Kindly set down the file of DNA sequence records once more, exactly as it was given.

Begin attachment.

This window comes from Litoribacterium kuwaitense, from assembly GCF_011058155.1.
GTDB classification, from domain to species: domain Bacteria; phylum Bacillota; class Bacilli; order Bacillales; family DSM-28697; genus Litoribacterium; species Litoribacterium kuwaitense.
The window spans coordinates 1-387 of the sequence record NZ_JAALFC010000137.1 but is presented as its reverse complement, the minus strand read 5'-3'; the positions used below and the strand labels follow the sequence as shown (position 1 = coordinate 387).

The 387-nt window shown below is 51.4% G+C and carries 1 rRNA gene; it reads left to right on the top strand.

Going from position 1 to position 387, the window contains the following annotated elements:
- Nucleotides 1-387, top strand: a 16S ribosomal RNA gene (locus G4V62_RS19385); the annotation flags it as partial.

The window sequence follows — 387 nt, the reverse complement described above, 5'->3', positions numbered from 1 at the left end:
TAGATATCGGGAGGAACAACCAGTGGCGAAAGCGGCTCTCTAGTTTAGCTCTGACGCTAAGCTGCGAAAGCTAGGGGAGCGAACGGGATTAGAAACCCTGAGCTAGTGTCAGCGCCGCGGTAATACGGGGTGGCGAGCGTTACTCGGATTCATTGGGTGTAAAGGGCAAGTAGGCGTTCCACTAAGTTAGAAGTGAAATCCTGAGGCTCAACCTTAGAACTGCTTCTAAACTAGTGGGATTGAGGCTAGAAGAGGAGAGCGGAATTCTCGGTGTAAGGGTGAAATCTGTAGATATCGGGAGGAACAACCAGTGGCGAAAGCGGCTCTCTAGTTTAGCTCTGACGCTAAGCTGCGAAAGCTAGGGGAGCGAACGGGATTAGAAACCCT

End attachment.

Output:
This window comes from Litoribacterium kuwaitense, from assembly GCF_011058155.1.
GTDB classification, from domain to species: domain Bacteria; phylum Bacillota; class Bacilli; order Bacillales; family DSM-28697; genus Litoribacterium; species Litoribacterium kuwaitense.
The window spans coordinates 1-387 of the sequence record NZ_JAALFC010000137.1 but is presented as its reverse complement, the minus strand read 5'-3'; the positions used below and the strand labels follow the sequence as shown (position 1 = coordinate 387).

The 387-nt window shown below is 51.4% G+C and carries 1 rRNA gene; it reads left to right on the top strand.

Going from position 1 to position 387, the window contains the following annotated elements:
- Nucleotides 1-387, top strand: a 16S ribosomal RNA gene (locus G4V62_RS19385); the annotation flags it as partial.

The window sequence follows — 387 nt, the reverse complement described above, 5'->3', positions numbered from 1 at the left end:
TAGATATCGGGAGGAACAACCAGTGGCGAAAGCGGCTCTCTAGTTTAGCTCTGACGCTAAGCTGCGAAAGCTAGGGGAGCGAACGGGATTAGAAACCCTGAGCTAGTGTCAGCGCCGCGGTAATACGGGGTGGCGAGCGTTACTCGGATTCATTGGGTGTAAAGGGCAAGTAGGCGTTCCACTAAGTTAGAAGTGAAATCCTGAGGCTCAACCTTAGAACTGCTTCTAAACTAGTGGGATTGAGGCTAGAAGAGGAGAGCGGAATTCTCGGTGTAAGGGTGAAATCTGTAGATATCGGGAGGAACAACCAGTGGCGAAAGCGGCTCTCTAGTTTAGCTCTGACGCTAAGCTGCGAAAGCTAGGGGAGCGAACGGGATTAGAAACCCT